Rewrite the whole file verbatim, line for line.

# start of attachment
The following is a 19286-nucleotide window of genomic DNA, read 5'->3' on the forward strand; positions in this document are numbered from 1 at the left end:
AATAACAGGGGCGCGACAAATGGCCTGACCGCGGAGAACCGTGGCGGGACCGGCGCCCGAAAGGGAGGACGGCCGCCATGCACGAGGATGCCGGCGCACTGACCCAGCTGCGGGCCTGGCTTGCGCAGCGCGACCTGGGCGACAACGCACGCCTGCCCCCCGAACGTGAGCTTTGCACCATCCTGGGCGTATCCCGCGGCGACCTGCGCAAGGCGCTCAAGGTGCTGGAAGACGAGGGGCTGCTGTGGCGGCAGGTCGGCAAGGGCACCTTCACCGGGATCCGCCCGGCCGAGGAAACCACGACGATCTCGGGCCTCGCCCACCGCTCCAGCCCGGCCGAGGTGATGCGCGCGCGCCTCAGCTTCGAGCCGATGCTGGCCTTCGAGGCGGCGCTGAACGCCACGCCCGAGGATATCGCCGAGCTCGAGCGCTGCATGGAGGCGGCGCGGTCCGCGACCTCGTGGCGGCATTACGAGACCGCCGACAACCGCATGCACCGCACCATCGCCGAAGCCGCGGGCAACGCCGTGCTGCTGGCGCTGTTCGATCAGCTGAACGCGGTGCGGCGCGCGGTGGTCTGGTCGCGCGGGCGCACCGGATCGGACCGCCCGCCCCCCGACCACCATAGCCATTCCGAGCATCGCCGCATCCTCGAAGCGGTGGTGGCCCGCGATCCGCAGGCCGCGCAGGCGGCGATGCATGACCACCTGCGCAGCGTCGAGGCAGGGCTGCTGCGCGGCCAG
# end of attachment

The following is a 19286-nucleotide window of genomic DNA, read 5'->3' on the forward strand; positions in this document are numbered from 1 at the left end:
AATAACAGGGGCGCGACAAATGGCCTGACCGCGGAGAACCGTGGCGGGACCGGCGCCCGAAAGGGAGGACGGCCGCCATGCACGAGGATGCCGGCGCACTGACCCAGCTGCGGGCCTGGCTTGCGCAGCGCGACCTGGGCGACAACGCACGCCTGCCCCCCGAACGTGAGCTTTGCACCATCCTGGGCGTATCCCGCGGCGACCTGCGCAAGGCGCTCAAGGTGCTGGAAGACGAGGGGCTGCTGTGGCGGCAGGTCGGCAAGGGCACCTTCACCGGGATCCGCCCGGCCGAGGAAACCACGACGATCTCGGGCCTCGCCCACCGCTCCAGCCCGGCCGAGGTGATGCGCGCGCGCCTCAGCTTCGAGCCGATGCTGGCCTTCGAGGCGGCGCTGAACGCCACGCCCGAGGATATCGCCGAGCTCGAGCGCTGCATGGAGGCGGCGCGGTCCGCGACCTCGTGGCGGCATTACGAGACCGCCGACAACCGCATGCACCGCACCATCGCCGAAGCCGCGGGCAACGCCGTGCTGCTGGCGCTGTTCGATCAGCTGAACGCGGTGCGGCGCGCGGTGGTCTGGTCGCGCGGGCGCACCGGATCGGACCGCCCGCCCCCCGACCACCATAGCCATTCCGAGCATCGCCGCATCCTCGAAGCGGTGGTGGCCCGCGATCCGCAGGCCGCGCAGGCGGCGATGCATGACCACCTGCGCAGCGTCGAGGCAGGGCTGCTGCGCGGCCAG